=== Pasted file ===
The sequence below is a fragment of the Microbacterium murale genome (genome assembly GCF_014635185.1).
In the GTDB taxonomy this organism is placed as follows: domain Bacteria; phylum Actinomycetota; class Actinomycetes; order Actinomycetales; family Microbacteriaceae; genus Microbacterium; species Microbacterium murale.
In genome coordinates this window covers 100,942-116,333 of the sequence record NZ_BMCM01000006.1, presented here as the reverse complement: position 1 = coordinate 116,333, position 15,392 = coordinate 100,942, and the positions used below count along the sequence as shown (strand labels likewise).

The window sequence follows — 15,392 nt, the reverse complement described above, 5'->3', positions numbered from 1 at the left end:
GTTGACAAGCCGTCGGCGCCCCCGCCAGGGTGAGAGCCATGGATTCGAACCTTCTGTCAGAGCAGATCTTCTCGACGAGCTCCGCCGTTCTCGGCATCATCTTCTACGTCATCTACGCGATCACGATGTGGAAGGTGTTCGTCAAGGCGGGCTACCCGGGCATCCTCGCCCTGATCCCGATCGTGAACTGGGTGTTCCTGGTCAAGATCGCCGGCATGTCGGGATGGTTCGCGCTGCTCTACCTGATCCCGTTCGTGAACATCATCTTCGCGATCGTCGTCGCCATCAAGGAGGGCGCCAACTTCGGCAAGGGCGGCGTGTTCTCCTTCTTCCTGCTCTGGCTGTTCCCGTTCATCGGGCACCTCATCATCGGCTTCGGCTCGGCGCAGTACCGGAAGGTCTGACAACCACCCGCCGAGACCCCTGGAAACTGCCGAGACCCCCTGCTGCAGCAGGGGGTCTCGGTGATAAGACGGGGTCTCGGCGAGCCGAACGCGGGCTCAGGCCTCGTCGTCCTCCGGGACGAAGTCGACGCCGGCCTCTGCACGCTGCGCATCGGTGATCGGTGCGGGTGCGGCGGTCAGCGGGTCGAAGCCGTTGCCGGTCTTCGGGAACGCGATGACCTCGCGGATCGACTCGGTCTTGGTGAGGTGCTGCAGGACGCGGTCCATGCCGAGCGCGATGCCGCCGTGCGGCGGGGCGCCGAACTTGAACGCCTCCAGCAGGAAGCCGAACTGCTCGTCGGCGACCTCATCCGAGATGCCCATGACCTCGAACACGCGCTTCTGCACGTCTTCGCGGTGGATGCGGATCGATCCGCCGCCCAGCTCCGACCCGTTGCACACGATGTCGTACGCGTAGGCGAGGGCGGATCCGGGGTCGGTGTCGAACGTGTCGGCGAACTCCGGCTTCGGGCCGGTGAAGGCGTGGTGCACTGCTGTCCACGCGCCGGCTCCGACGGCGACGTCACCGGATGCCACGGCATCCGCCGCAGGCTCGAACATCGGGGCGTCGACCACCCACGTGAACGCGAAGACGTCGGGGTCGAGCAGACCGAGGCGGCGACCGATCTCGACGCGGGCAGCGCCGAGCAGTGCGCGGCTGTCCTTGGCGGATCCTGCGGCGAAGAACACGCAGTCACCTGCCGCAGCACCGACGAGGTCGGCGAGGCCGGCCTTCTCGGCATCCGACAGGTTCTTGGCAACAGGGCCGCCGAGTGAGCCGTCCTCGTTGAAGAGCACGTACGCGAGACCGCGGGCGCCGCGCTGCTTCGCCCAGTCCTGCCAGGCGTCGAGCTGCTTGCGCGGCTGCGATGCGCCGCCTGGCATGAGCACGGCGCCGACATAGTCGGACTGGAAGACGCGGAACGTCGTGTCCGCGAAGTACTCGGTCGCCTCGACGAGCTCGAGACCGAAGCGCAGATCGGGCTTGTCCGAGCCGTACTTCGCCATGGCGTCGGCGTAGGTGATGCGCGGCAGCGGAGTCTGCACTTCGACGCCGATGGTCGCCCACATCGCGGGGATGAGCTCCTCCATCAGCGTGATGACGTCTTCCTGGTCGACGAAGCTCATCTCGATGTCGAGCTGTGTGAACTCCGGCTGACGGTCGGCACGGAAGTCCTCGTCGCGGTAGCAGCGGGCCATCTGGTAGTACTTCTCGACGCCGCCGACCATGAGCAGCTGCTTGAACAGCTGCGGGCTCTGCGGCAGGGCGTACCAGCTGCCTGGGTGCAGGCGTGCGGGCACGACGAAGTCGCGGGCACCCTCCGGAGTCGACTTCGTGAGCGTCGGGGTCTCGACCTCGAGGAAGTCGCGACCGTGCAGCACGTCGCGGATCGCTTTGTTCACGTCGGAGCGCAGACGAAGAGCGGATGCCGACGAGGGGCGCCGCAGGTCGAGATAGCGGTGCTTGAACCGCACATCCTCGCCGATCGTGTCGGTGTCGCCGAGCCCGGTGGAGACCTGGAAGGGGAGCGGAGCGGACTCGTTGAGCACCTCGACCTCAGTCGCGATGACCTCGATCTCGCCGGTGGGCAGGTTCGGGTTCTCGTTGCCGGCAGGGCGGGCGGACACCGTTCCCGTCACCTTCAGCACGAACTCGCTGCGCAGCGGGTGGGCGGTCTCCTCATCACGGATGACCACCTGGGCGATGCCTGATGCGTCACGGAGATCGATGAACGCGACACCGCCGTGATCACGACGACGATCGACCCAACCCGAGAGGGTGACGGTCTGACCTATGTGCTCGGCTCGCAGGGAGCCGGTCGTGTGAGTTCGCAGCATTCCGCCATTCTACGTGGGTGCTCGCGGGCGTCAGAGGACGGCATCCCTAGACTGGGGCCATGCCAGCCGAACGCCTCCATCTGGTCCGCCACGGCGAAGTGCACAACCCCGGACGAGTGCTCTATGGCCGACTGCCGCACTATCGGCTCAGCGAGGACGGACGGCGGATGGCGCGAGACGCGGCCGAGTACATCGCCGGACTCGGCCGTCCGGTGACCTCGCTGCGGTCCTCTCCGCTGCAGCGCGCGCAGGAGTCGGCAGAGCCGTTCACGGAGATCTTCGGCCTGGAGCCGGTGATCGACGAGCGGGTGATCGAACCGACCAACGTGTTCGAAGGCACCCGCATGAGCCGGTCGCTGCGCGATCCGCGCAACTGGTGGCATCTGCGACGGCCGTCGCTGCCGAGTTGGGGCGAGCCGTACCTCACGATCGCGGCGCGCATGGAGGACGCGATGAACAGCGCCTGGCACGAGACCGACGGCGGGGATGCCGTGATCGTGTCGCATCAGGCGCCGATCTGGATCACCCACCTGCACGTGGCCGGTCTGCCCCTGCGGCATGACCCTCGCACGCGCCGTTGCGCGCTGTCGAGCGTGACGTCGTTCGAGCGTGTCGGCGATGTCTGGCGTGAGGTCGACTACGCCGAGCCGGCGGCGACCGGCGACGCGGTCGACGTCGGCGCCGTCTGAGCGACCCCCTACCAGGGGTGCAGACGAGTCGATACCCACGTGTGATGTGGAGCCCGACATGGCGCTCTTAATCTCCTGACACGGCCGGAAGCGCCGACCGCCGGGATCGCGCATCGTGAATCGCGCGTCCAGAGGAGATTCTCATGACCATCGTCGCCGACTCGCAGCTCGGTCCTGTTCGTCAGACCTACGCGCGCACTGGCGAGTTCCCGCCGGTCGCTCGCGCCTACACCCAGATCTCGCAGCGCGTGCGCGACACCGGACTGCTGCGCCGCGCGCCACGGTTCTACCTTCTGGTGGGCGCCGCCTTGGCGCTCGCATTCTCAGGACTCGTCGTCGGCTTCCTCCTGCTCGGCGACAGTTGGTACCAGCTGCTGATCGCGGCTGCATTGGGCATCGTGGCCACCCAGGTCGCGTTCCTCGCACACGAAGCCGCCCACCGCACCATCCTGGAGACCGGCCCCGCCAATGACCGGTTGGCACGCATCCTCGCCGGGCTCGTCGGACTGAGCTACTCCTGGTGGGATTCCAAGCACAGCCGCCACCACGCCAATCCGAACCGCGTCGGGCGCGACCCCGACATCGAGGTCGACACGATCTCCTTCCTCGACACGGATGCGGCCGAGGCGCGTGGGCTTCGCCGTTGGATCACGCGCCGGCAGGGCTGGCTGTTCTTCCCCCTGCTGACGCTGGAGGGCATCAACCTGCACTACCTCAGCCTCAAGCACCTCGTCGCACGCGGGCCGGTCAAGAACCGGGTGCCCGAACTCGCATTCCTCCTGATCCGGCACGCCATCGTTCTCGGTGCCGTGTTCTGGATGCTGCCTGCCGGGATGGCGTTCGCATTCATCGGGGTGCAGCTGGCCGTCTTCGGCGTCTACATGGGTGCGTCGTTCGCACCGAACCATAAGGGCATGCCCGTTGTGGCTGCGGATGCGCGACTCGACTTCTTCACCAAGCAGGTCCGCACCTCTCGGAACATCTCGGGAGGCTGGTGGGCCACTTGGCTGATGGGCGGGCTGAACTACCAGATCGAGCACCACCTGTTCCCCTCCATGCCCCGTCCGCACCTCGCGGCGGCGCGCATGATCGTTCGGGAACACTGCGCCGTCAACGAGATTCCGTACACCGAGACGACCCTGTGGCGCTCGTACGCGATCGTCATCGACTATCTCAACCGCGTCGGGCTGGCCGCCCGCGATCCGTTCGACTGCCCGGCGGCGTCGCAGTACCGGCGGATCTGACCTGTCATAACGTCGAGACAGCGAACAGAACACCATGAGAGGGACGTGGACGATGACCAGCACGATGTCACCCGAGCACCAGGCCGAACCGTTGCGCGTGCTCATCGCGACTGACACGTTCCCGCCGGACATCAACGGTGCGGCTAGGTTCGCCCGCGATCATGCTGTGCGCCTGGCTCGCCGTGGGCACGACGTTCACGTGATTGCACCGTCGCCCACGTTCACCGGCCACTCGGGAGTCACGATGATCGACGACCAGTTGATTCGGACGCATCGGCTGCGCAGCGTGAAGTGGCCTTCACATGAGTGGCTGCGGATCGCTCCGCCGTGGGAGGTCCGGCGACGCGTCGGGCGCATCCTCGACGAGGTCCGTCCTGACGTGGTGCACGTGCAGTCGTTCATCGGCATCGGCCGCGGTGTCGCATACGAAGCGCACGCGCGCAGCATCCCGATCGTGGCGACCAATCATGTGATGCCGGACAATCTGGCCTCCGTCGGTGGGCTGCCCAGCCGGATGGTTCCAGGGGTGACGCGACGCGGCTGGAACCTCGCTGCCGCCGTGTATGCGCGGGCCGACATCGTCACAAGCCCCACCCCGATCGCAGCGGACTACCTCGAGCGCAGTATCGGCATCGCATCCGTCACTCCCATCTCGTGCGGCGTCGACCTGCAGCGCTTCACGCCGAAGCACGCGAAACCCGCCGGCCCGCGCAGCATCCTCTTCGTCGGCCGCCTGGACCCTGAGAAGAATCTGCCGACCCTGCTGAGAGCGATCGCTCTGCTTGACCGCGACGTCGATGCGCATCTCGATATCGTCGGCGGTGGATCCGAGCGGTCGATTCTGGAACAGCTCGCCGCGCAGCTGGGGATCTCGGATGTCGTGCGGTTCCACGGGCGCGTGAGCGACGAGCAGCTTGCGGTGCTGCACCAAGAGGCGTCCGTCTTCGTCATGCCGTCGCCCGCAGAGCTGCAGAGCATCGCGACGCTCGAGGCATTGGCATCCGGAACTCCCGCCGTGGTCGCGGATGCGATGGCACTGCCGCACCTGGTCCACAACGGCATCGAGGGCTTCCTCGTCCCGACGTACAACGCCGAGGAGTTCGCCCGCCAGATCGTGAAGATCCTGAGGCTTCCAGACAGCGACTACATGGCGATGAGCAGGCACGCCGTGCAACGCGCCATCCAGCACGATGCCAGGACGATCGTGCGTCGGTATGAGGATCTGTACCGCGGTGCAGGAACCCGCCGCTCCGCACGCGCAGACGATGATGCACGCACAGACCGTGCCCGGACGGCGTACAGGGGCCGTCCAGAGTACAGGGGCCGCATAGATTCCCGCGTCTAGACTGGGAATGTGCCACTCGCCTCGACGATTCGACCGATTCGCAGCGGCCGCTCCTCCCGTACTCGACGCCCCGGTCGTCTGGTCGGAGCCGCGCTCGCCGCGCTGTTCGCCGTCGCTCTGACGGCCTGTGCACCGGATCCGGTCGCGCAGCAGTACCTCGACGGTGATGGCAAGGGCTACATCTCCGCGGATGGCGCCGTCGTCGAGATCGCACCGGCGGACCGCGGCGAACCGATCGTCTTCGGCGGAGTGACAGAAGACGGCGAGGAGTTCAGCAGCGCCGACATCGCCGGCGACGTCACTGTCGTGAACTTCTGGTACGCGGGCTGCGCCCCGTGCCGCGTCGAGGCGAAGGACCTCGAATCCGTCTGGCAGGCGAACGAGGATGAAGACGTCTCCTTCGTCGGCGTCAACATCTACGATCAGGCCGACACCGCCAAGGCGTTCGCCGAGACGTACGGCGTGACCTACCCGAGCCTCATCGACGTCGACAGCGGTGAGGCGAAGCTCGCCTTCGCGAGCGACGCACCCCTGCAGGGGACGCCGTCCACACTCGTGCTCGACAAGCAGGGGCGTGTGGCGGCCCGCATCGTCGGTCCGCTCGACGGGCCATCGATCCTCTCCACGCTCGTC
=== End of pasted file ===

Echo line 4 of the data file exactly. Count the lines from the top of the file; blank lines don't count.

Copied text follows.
The window sequence follows — 15,392 nt, the reverse complement described above, 5'->3', positions numbered from 1 at the left end: